UK-based direct-booking specialists Triptease have released a new report entitled "The US hotel website handbook: Boost conversion by knowing your guest" using data from millions of sessions on thousands of hotel websites during April-June 2018.
Some key findings:
- Booking value and conversion rate by website visitor region
- North American visitors to US hotel websites have a significantly lower mean booking value vs. site visitors from Asia - Pacific, EMEA (Europe, Middle East and Africa) or Latin America) - $762 vs. $1500-$1600.
- But North American visitors have the highest mean conversion rate: nearly 4.88%, vs. 2.76%-3.69% for others.
- Triptease analysts hypothesize that North American visitors are traveling short-haul and booking shorter stays, so face a less complex decisionmaking process.
- Recommendations: target upsells and extended-stay discounts to North Americans, offer overseas visitors exit messages with discount codes.
- Searching and booking behavior by device
- Across regions, most (58%-65%) hotel website search sessions are done using desktops.
- Visitors from North America were more likely to use mobile devices to search hotel websites (34% vs. 25%-27%), and also to book on hotel websites (16% vs. 8%-9%).
- Across regions, conversion rates were highest (3.55% - 6.50%) for visitors using desktops, lowest (0.90%-2.39%) for those using mobile devices.
- Hypotheses: hotel websites can be difficult to navigate on mobile devices, and consumers may consider desktops to be better suited to doing high-value transactions.
- Recommendations: Streamline website content and make necessary information easier to find for those using mobile devices.
- Booking behavior by hotel state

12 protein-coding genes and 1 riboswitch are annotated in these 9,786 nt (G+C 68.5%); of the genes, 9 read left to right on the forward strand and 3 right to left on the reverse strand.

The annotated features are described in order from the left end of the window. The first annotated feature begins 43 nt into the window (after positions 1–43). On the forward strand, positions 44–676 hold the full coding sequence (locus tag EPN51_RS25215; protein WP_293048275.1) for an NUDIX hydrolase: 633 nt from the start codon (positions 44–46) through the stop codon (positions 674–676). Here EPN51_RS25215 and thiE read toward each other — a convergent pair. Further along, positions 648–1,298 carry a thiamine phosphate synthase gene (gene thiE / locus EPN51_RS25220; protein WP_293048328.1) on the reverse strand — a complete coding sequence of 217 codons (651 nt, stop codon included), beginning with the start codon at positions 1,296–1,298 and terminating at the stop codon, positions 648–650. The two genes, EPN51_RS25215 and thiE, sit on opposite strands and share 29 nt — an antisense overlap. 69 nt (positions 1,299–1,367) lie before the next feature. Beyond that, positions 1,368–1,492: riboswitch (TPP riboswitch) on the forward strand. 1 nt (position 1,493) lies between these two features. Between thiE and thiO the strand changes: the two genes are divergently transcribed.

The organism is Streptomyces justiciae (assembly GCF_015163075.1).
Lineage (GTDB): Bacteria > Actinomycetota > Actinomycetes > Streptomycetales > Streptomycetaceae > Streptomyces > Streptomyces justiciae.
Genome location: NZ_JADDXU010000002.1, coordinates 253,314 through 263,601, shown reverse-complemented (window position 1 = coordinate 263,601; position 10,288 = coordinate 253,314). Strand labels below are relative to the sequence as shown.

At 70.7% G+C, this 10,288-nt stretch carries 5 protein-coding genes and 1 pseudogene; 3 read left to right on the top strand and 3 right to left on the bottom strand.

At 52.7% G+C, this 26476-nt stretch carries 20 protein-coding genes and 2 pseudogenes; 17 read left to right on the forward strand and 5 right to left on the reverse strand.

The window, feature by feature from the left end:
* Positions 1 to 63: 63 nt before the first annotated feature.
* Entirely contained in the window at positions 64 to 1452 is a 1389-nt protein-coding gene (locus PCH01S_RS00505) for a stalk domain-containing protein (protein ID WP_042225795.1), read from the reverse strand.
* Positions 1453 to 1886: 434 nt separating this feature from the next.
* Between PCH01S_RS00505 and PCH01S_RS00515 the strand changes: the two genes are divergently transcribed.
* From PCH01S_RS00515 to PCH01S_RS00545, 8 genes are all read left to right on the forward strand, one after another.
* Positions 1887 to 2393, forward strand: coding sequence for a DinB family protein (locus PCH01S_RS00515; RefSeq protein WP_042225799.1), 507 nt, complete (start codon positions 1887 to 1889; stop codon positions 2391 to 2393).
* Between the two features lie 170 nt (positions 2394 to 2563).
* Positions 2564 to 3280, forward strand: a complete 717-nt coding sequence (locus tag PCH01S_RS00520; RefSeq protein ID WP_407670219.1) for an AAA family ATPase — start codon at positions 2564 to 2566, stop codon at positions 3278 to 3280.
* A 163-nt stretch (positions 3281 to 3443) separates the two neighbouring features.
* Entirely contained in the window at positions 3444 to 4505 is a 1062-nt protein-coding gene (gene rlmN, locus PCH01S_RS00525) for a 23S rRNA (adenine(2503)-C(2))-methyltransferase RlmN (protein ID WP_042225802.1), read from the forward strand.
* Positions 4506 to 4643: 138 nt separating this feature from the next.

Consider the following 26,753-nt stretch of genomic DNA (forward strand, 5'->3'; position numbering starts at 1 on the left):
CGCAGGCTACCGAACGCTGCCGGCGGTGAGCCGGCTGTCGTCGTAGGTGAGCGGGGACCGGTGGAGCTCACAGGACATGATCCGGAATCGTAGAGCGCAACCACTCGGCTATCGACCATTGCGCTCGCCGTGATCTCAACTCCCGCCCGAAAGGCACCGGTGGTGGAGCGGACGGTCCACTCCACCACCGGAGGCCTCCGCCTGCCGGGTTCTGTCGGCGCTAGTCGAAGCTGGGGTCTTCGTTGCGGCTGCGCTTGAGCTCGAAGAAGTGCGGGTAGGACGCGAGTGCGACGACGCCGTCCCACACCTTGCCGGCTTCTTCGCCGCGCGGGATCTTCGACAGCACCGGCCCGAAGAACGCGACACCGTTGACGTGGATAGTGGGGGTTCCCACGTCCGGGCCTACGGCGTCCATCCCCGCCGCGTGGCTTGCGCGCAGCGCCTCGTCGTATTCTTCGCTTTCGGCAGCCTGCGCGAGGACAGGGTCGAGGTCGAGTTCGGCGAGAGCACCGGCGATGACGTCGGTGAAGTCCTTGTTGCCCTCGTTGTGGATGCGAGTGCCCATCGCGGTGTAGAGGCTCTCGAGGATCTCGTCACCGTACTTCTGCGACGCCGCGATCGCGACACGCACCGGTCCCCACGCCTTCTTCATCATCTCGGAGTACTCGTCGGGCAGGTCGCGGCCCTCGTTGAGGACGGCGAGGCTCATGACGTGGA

- Triptease presents data for hotels in these 10 US states: NY, SC, FL, MA, IL, CA, LA, NV, AZ, TX.
- New York hotels had the highest mean length of stay (3.6 days) and booking value ($1191), Texas hotels the lowest (2.0 days and $538).
- Conversion rates varied widely, from 3.33% for Florida hotels to 7.3% for Texas hotels.
- Hypotheses: New York hotels' websites get a lot of "speculative browsing" and multiple visits prior to booking.
- Recommendations: Texas hotels should offer upsells and extended-stay discounts, New York hotels should offer visitors exit messages with discount codes.
- On-site searching habits of website visitors by hotel state
- Consumers using Illinois hotel websites were most likely to search (39%), those browsing Louisiana hotel websites least likely (24%).
- Hypotheses: "A significant drop-off between users browsing and searching might suggest that your website is difficult to navigate or that your ‘Check Availability’ button is not prominent enough." [That seems counterintuitive to me: more use of site search probably indicates navigation problems. -DB]
- Searcher behavior by searcher city
- Triptease presented data from 8 US cities; Chicago, Miami, Dallas, Denver, Phoenix, Los Angeles, San Francisco and Las Vegas.
- Average lengths of stay ranged from 2.0 days (Las Vegas searchers) to 2.8 days (Chicago searchers).
- Average booking values ranged from $421 (Las Vegas searchers) to $914 (San Francisco searchers).
- Conversion rates ranged from 4.17% (Phoenix searchers) to 6.70% (San Francisco searchers).
So, what in these findings can a hotelier beneficially act on, regardless of hotel location?
- Make sure your website is optimized for mobile devices as well as desktops, particularly in ways to make it easy for users to find key information and book.
- If your site gets a lot of "speculative browsing", make sure there's plenty of fascinating stuff to browse, about everything from the toiletries in your rooms to the restaurants and attractions within walking distance of your hotel - always with a call to action visible, and the close just a click away.
- If visitors to your site frequently use the search function: check your navigation for usability and fix if necessary. And study your search log to discover what people are searching to find - may surprise you.
- Offer upsells and extended-stay discounts to people who begin to book short stays and low-priced offerings.
- Do whatever it takes - without giving away the farm - to keep long-haul travelers and others who are browsing high-priced stays on your website until they book, like exclusive favored-guest discounts.
- To which I would add: use Google Ads Remarketing Lists for Search Ads to re-engage visitors who leave without booking. (Watch the video.)